The following paper serves as a sectoral background note for the regional report ‘managing Uncertainty: Adapting to Climate Change in Europe and Central Asia Countries’. It focuses on what is known about the implications of climate change for extreme weather and the ability of Europe and Central Asia (ECA) to mitigate and manage the impact of extreme events. It also explains how climate change will increase weather-induced disasters in ECA, highlighting the sensitivity of ECA’s population to these hazards, and recommending various measures in the area of financial and fiscal policy, disaster risk mitigation, and emergency preparedness and management, to reduce current and future vulnerabilities. The goals of this paper are to: (i) present forecasts on how climate change will affect weather-related hazards and secondary effects, and what impact the extreme hydro-meteorological phenomena will have on the countries of Europe and Central Asia; and (ii) provide an overview of measures to mitigate and manage these risks.
The problem of climate change involves a fundamental failure of markets, namely that those who cause damage by emitting greenhouse gases generally do not pay. This global problem requires a collaborative, global response. Leadership, acceptance of differentiated responsibilities, emission targets and trading must be at the heart of any future global agreement to reduce greenhouse gas emissions.
Developed countries must lead the way in taking action by: adopting ambitious emission reduction targets of their own; promoting rapid
technological progress to mitigate the effects of climate change; supporting programs to combat deforestation; encouraging effective market
mechanisms; and honoring their aid commitments to the developing countries
The Water Climate Discussion series is creating a space to come together and help the water sector build its leading role in addressing the climate crisis. The series is the result of close collaboration between water institutions who have come together recognizing climate change as an existential threat and wish to have a voice promoting a key message: water is climate.
This report has been produced based on the discussion lead by Lucien Damiba from WaterAid, Trevor Bishop of WRSE, and the participants’ interaction during the first discussion of the series: Adaptation and Resilience, on Thursday, 13 May 2021. Chapter numbers refer to chapter markers in the video recording of the discussion.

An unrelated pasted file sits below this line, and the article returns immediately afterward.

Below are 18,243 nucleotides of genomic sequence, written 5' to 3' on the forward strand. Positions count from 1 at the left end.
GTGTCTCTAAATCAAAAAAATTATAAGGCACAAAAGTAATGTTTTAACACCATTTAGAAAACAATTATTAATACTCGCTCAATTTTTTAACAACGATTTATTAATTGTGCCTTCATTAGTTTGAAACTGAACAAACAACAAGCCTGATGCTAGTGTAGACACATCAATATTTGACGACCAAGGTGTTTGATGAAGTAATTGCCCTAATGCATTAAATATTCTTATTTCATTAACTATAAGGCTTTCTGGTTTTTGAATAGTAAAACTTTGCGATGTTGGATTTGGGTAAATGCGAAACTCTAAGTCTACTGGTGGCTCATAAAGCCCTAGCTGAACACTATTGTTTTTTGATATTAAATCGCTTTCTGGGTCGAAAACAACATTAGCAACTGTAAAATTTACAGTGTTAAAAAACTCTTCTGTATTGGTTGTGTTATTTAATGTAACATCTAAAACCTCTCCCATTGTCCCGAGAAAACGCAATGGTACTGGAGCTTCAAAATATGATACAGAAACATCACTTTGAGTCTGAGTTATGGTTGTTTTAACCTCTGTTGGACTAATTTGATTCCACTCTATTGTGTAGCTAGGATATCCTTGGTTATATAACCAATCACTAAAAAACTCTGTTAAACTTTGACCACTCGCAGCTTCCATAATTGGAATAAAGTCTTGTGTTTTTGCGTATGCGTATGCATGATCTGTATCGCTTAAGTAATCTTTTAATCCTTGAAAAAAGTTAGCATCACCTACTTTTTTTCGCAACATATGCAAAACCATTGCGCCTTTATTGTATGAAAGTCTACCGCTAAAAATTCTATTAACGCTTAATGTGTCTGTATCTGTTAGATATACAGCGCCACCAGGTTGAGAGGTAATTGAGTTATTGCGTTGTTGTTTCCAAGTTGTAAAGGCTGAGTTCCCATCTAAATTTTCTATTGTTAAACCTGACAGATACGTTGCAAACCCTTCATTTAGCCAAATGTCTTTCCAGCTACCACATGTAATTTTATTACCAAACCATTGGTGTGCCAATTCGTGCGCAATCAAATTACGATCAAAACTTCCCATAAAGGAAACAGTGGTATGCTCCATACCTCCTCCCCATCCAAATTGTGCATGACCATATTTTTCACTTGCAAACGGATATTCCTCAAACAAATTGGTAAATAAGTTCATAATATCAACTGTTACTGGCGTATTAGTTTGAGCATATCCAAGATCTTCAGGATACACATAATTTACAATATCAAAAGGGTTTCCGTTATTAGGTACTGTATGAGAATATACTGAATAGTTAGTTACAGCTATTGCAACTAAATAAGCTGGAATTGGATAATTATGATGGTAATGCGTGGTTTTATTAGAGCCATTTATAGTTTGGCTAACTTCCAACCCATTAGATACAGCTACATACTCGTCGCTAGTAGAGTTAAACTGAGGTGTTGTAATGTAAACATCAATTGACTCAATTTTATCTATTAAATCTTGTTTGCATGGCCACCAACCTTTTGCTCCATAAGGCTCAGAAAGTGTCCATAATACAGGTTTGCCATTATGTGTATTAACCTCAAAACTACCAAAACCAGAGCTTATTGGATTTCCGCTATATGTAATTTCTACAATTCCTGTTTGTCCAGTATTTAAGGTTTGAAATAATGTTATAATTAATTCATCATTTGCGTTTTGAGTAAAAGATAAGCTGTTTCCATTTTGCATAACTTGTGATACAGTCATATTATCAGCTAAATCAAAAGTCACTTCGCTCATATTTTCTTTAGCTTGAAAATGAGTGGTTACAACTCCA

The “Energy Performance and Carbon Emissions Assessment and Monitoring Tool” (ECAM) offers unique capabilities for assessing greenhouse gas (GHG) emissions and energy consumption of water and sanitation systems. Gain greater insights by identifying areas to reduce GHG emissions, increase energy savings and improve overall efficiencies to reduce costs.
La “Herramienta de Evaluación y Monitoreo del Desempeño Energético y Emisiones de Carbono” (ECAM) ofrece capacidades excepcionales para evaluar las emisiones de gases de efecto invernadero (GEI) y el consumo de energía en sistemas de agua y saneamiento. Obtenga nuevas perspectivas al identificar áreas de oportunidad para reducir las emisiones de GEI, aumentar el ahorro de energía y mejorar la eficiencia general para reducir costos.
This document intends to depict the existing situation in Chihuahua City, capital of the state of Chihuahua, in the northern region of Mexico, including its climate context, water situation, wastewater treatment infrastructure, and greenhouse gas emissions from this process. To achieve this goal, the methodology of this project comprises an extensive literature research on climate change, the context of Mexico, and international case studies; communication with organizations and authorities in Chihuahua that provide valuable data and information, and calculations based on literature and on the guidelines of WaCCliM.
Water and wastewater companies are typically energy intensive. This indicates excellent opportunities for improving energy efficiency and greatly reducing greenhouse gas emissions through more energy-efficient systems, as well as recovering energy, nutrients and other materials from wastewater.
The ‘Water and Wastewater Companies for Climate Mitigation’ (WaCCliM) project shows how the urban water sector can reduce its own greenhouse gas emissions while preparing for climate change. WaCCliM engages with the international water and climate community, with national governments and with water and wastewater utilities as well as their associations in Jordan, Mexico and Peru. Together with its national and local partners, WaCCliM is improving the carbon balance of utilities in these countries and beyond. At the same time, the project aims to ensure that utilities increase their climate resilience, reduce their operational costs, and maintain, improve and adapt their services.